Vassar College Awards Over 600 Diplomas

POUGHKEEPSIE – Small Class Sizes. Incredible opportunities after graduation. A chance to create and partially teach your own course. An Ivy League reputation. These are just some of the reasons Kyle Tam is proud to have selected Vasaar College as his home for the past four years.

Sunday, Tam joined an elite class of 39,816 Alumnus, as one of 630 graduates from the class of 2016 as he was awarded his degree at the 152nd Commencement Ceremony, held at the college’s Outdoor Amphitheater. This year’s class had a lengthy list of credentials, including; 63 students elected to Phi Beta Kappa for overall academic achievement, 28 graduates elected to the Sigma Xi national honor society for the sciences and 127 awarded general honors. Additionally, the Vassar class of 2016 had two recipients for the Fulbright Teaching Award, one for the Fulbright U.S. Student Program Grant, and two for the Benjamin A. Gilman International Scholarship among several other outside honors. In addition to the rich academic experience that accompanies a Vassar education, the opportunities alloted for personal and social growth are what many of the students are quick to cite as their most cherished memories.

“One of my most memorable times at Vassar was when I had the chance to study abroad in Uganda for six months; it was amazing to do two internships, one on human rights, and the other for YARID (Young African Refugees for Integral Development), which was about actual refugees giving back,” recalled Tam, a 2012 Poughkeepsie High School graduate. “It showed me how important it is to always give back to your community, take care of it, and give it the love it deserves.” Tam added, “I found it very valuable, as it is something everyone in Poughkeepsie can do for their own community.”
Tam was further grateful for his club experience right on campus. As an officer for the Caribbean Student Alliance, he mined priceless lessons not found in any classroom.

“It was just great to have a place to talk about my Caribbean identity as a Jamaican-American,\” said Tam.

It’s that community minded spirit embedded in Tam that was at the epicenter of the Commencement Address Speaker, Sherrilyn Ifill. A 1984 graduate of Vassar College, Ifill is a highly in demand speaker, who became the fifth Vassar graduate to speak at the school’s commencement, joining such names as actresses Meryl Streep and Lisa Kudrow, journalist Chip Reid and physicist Sau Lan Wu. Ifill, the President and Director-Counsel of the NAACP Legal Defense and Educational Fund, spoke on a range of very real, disturbing and powerful issues still at work in today’s society.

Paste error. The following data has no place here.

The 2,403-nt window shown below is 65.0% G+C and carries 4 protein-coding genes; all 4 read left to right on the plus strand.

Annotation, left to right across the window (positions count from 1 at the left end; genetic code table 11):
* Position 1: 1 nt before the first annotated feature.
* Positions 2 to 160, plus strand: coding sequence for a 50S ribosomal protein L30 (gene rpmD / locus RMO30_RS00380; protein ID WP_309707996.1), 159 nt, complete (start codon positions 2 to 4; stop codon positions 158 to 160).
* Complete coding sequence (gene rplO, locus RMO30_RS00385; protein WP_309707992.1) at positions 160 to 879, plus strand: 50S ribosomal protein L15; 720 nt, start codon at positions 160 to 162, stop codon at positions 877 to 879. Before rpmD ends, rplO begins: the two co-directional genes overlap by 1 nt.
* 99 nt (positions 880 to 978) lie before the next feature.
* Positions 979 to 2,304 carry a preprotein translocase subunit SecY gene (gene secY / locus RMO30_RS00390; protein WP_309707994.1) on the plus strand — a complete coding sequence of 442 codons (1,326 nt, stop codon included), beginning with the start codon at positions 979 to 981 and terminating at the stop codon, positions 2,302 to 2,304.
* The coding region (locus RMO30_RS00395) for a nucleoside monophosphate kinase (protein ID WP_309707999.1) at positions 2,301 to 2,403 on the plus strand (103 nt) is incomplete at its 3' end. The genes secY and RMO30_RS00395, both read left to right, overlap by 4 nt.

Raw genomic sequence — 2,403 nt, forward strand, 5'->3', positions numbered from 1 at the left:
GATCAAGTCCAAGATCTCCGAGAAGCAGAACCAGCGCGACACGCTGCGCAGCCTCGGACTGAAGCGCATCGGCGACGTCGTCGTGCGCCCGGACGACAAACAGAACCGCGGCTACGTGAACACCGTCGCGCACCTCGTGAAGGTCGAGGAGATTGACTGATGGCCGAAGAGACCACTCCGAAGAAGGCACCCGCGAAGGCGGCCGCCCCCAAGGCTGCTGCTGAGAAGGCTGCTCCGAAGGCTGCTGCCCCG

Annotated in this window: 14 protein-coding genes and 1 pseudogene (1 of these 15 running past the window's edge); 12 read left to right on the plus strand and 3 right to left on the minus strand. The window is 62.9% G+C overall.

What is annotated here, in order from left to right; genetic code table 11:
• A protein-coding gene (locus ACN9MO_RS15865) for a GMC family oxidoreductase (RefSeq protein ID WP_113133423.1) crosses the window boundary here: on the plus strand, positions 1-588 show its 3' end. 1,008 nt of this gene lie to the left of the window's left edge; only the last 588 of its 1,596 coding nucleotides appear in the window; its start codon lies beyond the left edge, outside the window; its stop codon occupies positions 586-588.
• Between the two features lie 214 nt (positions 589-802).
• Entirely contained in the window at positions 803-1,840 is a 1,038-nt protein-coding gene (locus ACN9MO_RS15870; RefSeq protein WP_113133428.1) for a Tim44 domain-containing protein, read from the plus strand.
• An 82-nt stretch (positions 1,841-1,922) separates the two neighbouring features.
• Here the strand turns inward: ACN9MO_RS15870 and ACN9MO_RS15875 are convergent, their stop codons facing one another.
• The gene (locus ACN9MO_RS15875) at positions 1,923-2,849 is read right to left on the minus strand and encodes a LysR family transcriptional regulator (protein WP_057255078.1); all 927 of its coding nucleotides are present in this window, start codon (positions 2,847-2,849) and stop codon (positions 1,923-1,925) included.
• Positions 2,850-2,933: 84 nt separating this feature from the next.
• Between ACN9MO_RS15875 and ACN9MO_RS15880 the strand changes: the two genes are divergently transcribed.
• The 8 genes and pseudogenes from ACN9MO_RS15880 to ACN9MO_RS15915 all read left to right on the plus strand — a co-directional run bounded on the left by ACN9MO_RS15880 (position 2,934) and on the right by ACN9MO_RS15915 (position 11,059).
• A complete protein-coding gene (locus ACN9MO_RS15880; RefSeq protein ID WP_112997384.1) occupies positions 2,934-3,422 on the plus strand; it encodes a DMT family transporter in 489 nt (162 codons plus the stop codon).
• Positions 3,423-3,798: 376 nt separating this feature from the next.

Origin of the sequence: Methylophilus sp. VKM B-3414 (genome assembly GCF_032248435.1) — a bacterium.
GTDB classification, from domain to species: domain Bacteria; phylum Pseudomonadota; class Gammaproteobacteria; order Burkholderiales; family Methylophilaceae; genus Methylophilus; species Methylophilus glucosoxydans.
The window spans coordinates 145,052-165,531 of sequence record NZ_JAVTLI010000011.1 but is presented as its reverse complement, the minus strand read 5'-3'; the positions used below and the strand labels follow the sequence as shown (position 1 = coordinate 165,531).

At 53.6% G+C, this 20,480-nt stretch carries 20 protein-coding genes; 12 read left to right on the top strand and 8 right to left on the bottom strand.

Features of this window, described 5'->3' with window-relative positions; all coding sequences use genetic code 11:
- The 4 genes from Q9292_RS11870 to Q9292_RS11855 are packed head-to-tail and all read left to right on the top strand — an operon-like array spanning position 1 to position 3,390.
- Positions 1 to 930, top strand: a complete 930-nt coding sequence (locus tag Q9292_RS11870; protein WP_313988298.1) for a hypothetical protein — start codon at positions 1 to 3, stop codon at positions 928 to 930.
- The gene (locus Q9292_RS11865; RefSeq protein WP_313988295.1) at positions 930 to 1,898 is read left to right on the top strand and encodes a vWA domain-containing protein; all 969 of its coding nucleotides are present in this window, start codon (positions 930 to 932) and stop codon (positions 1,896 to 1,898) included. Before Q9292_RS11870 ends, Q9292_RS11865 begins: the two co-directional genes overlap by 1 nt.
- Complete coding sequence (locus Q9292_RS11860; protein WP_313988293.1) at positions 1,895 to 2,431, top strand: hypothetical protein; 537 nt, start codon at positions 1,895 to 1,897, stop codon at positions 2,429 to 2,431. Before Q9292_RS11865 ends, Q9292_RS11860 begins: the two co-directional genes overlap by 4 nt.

“Segregation powerfully harms black children and powerfully harms white children, and this is still true,” affirmed Ifill, who is also a civil rights attorney. “Today our nation remains deeply segregated, by race and by wealth, perhaps especially in New York City where many of you will live; this separation is threatening our future as a great nation.

In addition to the pressing concern of segregation, Ifill also delivered a potent message on diversity and how it can be enhanced right at Vassar, right now.

“As an institution Vassar trustees, faculty and staff, you will have to model for students the value of diversity and inclusion, not cosmetic diversity, but real diversity, and ensure that your campus is a place where students with different backgrounds, ideas and experiences can learn the critical skills of problem solving. leading and working in a diverse environment.”

The dire need to protest and vote, to have love in your life, and perhaps most of all, to be guided by passion (the title of her speech) in everything, were further elegantly weaved into Ifill’s remarks.

According to the Commencement Speaker, once the graduation celebrations end, that life’s energy should ignite and continue to burn with a vengeance, touching all that is important.

“It will be time for you to turn your attention to creating your life of passion,” concluded Ifill. “Passion for your family, for your work, but I hope passion for our democracy and the role you must play in keeping it vibrant and strong.”